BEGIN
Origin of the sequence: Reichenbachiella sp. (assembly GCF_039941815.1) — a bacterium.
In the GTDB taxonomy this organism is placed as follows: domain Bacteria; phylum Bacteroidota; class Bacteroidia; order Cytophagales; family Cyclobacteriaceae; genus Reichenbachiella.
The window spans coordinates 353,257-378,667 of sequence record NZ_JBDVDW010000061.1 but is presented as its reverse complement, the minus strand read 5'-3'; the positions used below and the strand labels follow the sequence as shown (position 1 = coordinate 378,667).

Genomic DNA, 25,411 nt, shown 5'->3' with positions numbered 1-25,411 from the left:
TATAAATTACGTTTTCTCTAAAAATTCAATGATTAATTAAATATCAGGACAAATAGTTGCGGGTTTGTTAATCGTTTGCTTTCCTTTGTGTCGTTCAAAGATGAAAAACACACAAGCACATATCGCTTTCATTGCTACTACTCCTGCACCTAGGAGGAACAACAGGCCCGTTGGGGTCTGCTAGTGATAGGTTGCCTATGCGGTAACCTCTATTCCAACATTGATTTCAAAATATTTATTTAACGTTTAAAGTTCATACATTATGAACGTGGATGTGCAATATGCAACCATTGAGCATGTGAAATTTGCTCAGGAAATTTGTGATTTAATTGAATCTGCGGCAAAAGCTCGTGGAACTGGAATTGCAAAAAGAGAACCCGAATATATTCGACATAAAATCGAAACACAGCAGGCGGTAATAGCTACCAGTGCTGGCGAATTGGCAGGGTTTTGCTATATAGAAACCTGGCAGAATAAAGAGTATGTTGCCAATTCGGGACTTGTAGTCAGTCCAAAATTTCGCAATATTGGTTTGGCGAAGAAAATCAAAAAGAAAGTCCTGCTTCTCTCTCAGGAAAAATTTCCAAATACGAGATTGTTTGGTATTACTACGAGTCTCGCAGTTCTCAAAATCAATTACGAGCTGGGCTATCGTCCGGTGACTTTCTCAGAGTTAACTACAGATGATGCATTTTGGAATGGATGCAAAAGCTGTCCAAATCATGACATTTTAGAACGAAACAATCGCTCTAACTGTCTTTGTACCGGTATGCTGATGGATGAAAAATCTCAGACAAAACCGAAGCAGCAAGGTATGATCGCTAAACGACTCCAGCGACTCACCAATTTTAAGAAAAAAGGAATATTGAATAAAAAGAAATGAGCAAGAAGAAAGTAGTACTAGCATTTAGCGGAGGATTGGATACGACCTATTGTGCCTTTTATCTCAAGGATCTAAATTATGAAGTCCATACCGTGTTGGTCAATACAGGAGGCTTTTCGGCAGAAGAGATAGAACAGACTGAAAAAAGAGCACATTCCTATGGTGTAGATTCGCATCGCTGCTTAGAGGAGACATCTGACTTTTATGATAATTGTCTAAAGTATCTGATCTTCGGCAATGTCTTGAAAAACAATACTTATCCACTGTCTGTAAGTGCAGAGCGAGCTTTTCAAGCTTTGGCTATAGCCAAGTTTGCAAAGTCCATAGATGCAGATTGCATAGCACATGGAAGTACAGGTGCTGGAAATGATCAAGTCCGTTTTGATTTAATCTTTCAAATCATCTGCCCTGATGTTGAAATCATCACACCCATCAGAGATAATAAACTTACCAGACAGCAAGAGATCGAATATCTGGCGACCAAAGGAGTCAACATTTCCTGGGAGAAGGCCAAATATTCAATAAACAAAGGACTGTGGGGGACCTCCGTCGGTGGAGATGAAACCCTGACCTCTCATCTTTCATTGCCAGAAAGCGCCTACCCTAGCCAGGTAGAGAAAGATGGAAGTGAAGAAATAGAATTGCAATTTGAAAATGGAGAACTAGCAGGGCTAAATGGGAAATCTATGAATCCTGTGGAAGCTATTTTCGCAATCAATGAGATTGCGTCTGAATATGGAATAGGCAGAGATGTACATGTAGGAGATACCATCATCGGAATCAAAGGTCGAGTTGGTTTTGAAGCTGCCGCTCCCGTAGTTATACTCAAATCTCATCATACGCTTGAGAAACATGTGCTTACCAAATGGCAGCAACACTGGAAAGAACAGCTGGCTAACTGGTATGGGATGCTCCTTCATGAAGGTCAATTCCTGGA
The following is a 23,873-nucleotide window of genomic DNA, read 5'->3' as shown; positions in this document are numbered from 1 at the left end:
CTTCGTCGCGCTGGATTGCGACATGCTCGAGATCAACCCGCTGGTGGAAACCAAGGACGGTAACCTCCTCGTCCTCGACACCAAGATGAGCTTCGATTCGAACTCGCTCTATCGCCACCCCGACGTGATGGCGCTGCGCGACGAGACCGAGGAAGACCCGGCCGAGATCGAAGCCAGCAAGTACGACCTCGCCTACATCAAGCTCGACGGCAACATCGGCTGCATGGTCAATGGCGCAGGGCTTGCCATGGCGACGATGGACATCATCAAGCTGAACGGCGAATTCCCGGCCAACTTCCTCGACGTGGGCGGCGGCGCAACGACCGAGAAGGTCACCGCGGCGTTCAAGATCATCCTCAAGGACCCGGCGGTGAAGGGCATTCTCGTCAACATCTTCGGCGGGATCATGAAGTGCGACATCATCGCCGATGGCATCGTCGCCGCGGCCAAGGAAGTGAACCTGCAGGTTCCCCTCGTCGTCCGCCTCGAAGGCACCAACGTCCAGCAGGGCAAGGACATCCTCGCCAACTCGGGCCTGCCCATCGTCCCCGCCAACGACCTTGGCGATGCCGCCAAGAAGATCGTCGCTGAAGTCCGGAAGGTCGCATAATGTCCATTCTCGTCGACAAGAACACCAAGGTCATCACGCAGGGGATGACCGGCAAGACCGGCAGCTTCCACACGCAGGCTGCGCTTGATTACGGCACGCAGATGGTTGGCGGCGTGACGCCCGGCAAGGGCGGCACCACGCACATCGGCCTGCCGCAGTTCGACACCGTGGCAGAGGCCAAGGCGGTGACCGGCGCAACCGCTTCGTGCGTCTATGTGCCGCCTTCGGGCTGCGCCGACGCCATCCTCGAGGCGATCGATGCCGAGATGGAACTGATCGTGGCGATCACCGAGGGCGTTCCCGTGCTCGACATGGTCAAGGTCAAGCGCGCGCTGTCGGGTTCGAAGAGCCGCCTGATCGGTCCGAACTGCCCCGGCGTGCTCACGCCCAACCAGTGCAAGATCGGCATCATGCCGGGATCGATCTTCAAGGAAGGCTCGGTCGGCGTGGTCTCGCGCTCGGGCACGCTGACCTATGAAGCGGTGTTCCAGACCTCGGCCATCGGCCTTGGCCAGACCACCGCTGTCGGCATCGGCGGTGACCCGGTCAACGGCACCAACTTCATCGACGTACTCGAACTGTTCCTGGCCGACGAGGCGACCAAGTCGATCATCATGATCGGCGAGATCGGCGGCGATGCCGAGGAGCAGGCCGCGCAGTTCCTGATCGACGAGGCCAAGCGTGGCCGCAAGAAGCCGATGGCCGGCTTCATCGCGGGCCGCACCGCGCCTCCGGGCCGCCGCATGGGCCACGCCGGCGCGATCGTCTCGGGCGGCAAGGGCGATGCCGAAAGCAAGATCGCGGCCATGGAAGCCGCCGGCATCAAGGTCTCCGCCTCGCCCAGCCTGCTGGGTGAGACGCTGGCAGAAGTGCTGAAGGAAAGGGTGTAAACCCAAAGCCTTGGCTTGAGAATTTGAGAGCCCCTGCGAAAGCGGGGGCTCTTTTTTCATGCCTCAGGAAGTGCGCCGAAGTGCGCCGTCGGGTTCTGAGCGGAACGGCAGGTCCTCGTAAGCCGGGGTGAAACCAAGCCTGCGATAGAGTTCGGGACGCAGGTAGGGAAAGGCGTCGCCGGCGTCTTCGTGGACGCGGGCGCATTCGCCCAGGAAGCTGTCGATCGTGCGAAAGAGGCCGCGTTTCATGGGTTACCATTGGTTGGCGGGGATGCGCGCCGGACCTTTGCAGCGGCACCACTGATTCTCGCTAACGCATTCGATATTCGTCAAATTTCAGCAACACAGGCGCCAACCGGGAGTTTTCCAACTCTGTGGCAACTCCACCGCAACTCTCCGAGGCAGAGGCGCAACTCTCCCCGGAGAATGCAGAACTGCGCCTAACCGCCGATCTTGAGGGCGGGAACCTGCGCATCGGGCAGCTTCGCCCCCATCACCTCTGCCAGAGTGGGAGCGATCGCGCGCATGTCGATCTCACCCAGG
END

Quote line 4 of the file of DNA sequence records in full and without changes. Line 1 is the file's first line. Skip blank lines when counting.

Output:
Genomic DNA, 25,411 nt, shown 5'->3' with positions numbered 1-25,411 from the left: